The European Commission has confirmed a €3.7m investment for a new programme in physics and biomedicine.
14 scientists are set to study healthy ageing under the microscope. They will be developing new optical procedures to study the liver with high-resolution microscopy. The aim is to find out how medical drugs affect the liver and how the organ changes with ageing. The project DeLIVER, co-ordinated by Bielefeld University, Germany, will start in January 2018.
The scientists will be carrying out research for their doctorates at six European partner universities and at companies in a total of nine countries.
Dr Thomas Huser from Bielefeld University’s Faculty of Physics, said: “In the new project, researchers from physics and biomedicine are co-ordinating their analyses and their advances and jointly addressing healthy ageing – one of the greatest challenges to society today. It is the close link between the two disciplines that makes this programme special.”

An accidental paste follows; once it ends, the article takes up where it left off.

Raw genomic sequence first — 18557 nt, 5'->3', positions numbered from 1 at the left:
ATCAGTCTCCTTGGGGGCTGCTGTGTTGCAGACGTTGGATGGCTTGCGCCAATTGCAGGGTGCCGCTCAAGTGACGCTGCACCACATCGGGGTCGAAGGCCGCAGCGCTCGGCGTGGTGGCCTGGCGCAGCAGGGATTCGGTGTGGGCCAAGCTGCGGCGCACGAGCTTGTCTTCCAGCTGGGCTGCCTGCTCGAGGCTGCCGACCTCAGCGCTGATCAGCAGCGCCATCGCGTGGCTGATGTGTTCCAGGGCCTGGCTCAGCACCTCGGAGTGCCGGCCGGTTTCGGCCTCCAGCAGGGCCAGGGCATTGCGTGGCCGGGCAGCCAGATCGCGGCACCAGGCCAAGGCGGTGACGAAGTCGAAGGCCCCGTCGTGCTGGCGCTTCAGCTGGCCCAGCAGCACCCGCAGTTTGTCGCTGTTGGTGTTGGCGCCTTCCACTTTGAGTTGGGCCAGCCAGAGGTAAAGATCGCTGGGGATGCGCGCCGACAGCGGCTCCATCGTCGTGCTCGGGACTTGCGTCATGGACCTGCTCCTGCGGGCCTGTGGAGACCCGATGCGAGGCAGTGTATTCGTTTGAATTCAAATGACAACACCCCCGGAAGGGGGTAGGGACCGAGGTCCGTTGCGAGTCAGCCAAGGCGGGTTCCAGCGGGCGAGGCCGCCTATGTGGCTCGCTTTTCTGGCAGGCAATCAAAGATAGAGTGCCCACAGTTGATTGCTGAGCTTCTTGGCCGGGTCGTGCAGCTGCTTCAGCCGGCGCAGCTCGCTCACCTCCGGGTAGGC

Huser’s research group ‘Biomolecular Photonics’ is developing high-resolution microscopes that can make structures in body cells visible and accessible to research that traditional optical microscopes are unable to show.
He added: “DeLIVER offers young doctoral students an opportunity to work together with experienced scientists and to use advanced technology and the most modern methods in physics.
“This prepares them specifically for both the academic and non-academic labour market.”
This is now the seventh Marie Skłodowska-Curie Action (MSCA) at Bielefeld University.
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